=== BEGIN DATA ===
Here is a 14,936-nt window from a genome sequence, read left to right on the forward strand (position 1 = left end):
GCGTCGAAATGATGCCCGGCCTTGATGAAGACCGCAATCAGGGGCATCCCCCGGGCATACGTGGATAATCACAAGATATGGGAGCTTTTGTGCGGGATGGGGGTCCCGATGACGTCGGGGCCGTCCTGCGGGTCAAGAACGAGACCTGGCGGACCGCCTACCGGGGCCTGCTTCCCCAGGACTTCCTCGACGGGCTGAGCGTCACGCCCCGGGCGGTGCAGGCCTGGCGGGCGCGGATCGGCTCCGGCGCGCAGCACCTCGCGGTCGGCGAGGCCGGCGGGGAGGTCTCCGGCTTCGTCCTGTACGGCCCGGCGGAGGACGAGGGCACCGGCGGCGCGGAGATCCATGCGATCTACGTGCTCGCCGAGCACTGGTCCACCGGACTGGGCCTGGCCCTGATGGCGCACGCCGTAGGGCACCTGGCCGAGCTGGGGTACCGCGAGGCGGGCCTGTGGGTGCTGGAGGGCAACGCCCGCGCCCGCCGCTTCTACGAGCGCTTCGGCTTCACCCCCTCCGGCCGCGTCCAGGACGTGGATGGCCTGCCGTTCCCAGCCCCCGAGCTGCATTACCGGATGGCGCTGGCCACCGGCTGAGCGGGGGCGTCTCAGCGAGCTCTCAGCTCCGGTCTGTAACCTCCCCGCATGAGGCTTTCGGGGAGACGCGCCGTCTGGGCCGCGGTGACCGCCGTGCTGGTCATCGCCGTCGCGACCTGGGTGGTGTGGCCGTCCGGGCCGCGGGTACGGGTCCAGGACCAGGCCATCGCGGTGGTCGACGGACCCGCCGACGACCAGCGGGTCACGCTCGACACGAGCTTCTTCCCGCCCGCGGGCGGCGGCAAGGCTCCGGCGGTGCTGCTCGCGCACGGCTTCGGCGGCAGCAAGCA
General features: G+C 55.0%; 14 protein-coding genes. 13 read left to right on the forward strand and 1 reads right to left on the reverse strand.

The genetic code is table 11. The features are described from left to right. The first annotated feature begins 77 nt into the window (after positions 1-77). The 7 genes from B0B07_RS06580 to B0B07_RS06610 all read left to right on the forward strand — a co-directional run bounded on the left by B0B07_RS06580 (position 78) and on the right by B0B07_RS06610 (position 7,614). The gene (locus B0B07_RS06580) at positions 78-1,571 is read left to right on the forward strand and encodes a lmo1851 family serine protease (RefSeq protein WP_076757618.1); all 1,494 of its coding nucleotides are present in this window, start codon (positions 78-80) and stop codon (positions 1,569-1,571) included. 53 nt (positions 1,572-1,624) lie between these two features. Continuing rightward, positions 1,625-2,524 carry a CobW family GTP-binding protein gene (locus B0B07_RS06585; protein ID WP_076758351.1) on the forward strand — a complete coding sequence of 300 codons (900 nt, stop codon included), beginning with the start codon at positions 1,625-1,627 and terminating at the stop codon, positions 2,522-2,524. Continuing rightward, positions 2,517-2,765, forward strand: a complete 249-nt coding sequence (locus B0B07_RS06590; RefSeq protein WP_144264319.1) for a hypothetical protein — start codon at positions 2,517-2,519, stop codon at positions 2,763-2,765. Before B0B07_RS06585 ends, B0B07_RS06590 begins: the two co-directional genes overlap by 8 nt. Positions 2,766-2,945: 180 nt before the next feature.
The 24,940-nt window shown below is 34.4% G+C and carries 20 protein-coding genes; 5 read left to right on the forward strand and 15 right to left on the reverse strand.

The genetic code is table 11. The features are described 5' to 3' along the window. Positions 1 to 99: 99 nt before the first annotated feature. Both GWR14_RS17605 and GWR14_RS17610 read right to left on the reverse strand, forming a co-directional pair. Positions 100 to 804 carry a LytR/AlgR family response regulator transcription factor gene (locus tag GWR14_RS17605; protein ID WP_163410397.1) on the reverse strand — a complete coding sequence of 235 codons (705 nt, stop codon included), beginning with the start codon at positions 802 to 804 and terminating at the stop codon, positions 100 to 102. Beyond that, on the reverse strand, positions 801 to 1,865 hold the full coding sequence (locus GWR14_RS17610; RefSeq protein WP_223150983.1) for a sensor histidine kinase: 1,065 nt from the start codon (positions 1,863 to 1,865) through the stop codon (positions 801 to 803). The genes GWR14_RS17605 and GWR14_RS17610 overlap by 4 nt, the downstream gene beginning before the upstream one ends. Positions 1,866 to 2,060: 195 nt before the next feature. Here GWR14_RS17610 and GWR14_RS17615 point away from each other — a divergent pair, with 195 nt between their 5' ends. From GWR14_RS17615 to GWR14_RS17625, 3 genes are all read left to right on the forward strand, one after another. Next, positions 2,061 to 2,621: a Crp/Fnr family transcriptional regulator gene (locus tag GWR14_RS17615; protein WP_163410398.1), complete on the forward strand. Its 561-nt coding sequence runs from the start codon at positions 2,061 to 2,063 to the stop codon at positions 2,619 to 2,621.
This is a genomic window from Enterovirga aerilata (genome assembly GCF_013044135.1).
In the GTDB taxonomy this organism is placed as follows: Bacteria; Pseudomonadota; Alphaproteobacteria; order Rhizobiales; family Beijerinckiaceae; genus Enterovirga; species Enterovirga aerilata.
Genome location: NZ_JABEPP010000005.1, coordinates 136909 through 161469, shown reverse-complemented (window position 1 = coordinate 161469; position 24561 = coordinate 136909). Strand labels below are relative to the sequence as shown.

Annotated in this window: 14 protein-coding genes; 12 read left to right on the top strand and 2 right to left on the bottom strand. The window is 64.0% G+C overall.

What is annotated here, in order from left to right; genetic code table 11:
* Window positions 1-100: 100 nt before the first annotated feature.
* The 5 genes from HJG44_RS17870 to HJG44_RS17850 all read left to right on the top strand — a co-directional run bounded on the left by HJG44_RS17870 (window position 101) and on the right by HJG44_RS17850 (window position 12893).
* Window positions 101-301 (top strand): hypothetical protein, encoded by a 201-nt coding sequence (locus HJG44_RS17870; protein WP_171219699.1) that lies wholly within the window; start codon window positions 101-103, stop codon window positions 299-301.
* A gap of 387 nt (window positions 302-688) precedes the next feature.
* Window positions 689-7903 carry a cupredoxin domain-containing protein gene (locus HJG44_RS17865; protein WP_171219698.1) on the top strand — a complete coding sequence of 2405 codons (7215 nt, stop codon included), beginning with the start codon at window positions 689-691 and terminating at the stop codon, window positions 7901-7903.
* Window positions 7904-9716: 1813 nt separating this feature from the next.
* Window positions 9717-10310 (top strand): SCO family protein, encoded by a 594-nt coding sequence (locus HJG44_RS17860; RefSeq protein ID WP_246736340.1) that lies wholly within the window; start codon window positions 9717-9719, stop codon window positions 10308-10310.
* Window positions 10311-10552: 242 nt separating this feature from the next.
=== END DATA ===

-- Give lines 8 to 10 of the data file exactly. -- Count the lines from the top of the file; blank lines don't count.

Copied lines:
In the GTDB taxonomy this organism is placed as follows: Bacteria; Pseudomonadota; Alphaproteobacteria; order Rhizobiales; family Beijerinckiaceae; genus Enterovirga; species Enterovirga aerilata.
Genome location: NZ_JABEPP010000005.1, coordinates 136909 through 161469, shown reverse-complemented (window position 1 = coordinate 161469; position 24561 = coordinate 136909). Strand labels below are relative to the sequence as shown.

Annotated in this window: 14 protein-coding genes; 12 read left to right on the top strand and 2 right to left on the bottom strand. The window is 64.0% G+C overall.